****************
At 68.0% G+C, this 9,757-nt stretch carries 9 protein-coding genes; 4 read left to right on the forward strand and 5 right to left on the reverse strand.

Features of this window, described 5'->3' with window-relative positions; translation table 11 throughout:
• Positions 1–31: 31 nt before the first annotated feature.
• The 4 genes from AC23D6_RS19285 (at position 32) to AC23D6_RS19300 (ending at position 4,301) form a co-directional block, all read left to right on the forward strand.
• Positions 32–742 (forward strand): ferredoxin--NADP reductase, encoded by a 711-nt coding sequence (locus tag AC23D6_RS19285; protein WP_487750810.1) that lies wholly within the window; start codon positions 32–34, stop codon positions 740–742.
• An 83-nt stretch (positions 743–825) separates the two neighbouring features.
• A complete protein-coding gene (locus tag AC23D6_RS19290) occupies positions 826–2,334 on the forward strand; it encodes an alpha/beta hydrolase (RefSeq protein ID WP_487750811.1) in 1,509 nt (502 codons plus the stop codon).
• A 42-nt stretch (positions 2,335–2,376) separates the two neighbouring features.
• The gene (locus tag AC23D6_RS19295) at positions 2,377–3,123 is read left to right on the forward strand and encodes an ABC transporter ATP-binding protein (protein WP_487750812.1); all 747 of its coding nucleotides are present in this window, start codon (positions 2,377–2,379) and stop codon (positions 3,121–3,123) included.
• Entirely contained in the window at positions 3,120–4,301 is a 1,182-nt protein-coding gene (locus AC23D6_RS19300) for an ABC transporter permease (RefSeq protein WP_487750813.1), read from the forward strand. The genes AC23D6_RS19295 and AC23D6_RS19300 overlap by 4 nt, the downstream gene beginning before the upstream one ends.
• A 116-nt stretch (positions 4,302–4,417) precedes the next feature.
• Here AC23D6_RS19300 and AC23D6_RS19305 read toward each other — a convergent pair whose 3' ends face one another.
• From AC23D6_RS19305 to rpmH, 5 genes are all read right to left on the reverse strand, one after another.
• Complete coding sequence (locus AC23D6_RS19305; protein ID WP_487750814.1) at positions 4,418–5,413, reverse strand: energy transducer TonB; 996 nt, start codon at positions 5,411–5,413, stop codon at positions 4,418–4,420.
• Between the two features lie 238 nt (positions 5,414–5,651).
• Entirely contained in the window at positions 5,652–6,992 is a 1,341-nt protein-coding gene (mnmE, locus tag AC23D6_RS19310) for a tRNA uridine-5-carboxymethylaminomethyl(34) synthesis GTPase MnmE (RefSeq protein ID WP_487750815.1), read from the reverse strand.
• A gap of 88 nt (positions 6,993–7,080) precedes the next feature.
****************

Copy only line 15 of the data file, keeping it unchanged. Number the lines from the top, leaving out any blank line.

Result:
• Between the two features lie 238 nt (positions 5,414–5,651).